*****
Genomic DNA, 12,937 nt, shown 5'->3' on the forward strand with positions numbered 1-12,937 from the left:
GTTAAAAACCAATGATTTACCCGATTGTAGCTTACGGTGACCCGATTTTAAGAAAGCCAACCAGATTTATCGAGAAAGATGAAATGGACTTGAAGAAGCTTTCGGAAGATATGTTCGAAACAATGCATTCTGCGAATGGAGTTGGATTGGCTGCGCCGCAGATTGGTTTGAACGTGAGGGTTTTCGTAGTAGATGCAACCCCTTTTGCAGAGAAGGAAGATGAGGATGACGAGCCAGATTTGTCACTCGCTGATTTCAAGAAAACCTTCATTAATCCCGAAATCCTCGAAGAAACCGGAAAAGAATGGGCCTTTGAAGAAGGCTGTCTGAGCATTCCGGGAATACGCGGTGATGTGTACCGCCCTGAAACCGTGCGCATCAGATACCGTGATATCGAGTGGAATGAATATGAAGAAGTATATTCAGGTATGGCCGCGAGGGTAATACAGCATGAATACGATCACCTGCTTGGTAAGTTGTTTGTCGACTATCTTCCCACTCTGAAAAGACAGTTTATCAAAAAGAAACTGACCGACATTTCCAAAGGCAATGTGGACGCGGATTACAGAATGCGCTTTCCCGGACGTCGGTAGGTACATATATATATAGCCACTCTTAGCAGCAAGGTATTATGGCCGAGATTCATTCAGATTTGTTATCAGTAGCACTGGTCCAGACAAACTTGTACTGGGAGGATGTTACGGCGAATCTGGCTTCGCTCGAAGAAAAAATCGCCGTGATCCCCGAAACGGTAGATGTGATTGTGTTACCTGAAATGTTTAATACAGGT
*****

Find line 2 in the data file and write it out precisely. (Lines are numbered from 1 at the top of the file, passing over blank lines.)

GTTAAAAACCAATGATTTACCCGATTGTAGCTTACGGTGACCCGATTTTAAGAAAGCCAACCAGATTTATCGAGAAAGATGAAATGGACTTGAAGAAGCTTTCGGAAGATATGTTCGAAACAATGCATTCTGCGAATGGAGTTGGATTGGCTGCGCCGCAGATTGGTTTGAACGTGAGGGTTTTCGTAGTAGATGCAACCCCTTTTGCAGAGAAGGAAGATGAGGATGACGAGCCAGATTTGTCACTCGCTGATTTCAAGAAAACCTTCATTAATCCCGAAATCCTCGAAGAAACCGGAAAAGAATGGGCCTTTGAAGAAGGCTGTCTGAGCATTCCGGGAATACGCGGTGATGTGTACCGCCCTGAAACCGTGCGCATCAGATACCGTGATATCGAGTGGAATGAATATGAAGAAGTATATTCAGGTATGGCCGCGAGGGTAATACAGCATGAATACGATCACCTGCTTGGTAAGTTGTTTGTCGACTATCTTCCCACTCTGAAAAGACAGTTTATCAAAAAGAAACTGACCGACATTTCCAAAGGCAATGTGGACGCGGATTACAGAATGCGCTTTCCCGGACGTCGGTAGGTACATATATATATAGCCACTCTTAGCAGCAAGGTATTATGGCCGAGATTCATTCAGATTTGTTATCAGTAGCACTGGTCCAGACAAACTTGTACTGGGAGGATGTTACGGCGAATCTGGCTTCGCTCGAAGAAAAAATCGCCGTGATCCCCGAAACGGTAGATGTGATTGTGTTACCTGAAATGTTTAATACAGGT